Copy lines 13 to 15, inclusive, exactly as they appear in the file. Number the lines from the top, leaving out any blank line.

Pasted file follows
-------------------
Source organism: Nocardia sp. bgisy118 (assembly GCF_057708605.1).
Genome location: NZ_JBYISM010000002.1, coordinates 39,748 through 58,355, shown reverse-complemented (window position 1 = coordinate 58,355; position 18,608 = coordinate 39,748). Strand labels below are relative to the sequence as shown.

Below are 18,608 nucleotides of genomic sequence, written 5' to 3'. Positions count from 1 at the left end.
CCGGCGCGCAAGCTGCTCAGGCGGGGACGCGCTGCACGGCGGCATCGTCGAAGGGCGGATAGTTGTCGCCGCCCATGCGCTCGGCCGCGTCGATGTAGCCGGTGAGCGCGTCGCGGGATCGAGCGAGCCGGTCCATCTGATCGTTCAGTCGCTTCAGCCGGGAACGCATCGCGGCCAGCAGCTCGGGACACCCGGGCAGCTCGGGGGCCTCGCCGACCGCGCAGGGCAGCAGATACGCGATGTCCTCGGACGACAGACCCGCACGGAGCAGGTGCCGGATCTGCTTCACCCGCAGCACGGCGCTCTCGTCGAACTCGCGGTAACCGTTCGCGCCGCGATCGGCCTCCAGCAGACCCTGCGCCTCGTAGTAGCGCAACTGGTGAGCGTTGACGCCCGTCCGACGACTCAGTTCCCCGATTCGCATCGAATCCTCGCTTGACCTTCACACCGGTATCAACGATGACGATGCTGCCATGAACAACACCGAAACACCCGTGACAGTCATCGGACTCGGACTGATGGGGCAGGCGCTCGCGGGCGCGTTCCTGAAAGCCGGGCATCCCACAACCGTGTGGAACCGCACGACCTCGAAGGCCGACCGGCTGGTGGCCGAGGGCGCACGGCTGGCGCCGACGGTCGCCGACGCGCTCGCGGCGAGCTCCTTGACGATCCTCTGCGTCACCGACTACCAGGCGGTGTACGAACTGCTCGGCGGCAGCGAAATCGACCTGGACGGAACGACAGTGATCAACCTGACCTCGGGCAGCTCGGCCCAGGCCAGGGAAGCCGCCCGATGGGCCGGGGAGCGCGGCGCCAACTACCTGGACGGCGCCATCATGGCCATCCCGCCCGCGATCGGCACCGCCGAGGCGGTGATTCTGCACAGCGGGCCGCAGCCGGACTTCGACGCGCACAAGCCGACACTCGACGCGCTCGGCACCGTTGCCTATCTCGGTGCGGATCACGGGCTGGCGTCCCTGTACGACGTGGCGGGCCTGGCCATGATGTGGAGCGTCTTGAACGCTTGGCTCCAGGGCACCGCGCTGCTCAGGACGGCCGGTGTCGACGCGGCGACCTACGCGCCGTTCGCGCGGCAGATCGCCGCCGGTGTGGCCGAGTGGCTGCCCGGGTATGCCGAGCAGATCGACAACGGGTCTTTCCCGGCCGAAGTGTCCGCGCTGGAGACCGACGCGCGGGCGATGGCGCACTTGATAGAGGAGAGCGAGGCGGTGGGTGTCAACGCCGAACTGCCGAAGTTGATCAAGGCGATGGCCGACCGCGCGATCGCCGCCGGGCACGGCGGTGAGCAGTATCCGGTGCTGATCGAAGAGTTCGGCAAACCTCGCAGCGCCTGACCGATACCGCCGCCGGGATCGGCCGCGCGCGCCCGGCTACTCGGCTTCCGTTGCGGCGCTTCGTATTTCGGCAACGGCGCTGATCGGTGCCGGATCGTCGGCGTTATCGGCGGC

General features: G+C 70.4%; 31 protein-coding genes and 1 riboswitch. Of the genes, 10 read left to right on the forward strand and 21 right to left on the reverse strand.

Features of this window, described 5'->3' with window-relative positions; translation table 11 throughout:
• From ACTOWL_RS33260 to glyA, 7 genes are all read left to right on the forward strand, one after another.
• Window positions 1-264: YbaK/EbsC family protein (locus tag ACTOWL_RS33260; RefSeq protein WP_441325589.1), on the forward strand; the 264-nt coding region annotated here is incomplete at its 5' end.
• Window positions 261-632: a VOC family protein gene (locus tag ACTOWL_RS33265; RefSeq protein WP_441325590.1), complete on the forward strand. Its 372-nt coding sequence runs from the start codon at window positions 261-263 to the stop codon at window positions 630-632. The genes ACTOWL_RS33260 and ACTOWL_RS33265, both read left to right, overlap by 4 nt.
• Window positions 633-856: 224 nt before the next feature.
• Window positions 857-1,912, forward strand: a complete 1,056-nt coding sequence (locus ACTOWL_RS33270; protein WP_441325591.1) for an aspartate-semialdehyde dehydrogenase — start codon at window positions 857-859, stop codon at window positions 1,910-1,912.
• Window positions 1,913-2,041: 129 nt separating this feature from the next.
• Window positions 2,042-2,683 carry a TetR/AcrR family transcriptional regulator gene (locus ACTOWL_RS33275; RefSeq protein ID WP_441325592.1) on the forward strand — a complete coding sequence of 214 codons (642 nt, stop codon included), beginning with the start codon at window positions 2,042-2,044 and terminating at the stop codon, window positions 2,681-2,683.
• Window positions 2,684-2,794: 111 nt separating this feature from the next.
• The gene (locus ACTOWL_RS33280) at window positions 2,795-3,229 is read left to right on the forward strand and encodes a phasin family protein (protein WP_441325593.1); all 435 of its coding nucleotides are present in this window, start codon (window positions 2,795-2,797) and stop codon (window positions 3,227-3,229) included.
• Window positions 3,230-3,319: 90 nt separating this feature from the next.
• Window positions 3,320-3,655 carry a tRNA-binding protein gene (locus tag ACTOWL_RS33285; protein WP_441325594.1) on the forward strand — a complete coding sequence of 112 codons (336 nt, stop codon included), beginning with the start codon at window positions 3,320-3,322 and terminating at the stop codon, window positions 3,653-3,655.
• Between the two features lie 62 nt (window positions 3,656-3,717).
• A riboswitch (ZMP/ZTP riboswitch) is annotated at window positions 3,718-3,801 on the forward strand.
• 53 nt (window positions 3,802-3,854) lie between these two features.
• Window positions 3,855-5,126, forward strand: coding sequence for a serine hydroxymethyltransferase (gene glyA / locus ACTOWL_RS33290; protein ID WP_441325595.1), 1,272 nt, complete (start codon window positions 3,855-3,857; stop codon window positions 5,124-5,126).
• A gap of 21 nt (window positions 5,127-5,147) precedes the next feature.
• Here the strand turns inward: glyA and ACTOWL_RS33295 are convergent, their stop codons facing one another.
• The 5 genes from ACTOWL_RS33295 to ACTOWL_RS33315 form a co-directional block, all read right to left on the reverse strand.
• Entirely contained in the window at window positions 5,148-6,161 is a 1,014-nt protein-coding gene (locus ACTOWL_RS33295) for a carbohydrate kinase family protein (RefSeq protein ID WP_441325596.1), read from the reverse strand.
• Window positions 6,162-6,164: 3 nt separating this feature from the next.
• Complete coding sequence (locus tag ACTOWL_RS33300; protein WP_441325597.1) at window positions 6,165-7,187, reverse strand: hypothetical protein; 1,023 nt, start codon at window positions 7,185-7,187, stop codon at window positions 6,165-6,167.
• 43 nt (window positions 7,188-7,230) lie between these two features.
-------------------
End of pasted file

• Window positions 2,042-2,683 carry a TetR/AcrR family transcriptional regulator gene (locus ACTOWL_RS33275; RefSeq protein ID WP_441325592.1) on the forward strand — a complete coding sequence of 214 codons (642 nt, stop codon included), beginning with the start codon at window positions 2,042-2,044 and terminating at the stop codon, window positions 2,681-2,683.
• Window positions 2,684-2,794: 111 nt separating this feature from the next.
• The gene (locus ACTOWL_RS33280) at window positions 2,795-3,229 is read left to right on the forward strand and encodes a phasin family protein (protein WP_441325593.1); all 435 of its coding nucleotides are present in this window, start codon (window positions 2,795-2,797) and stop codon (window positions 3,227-3,229) included.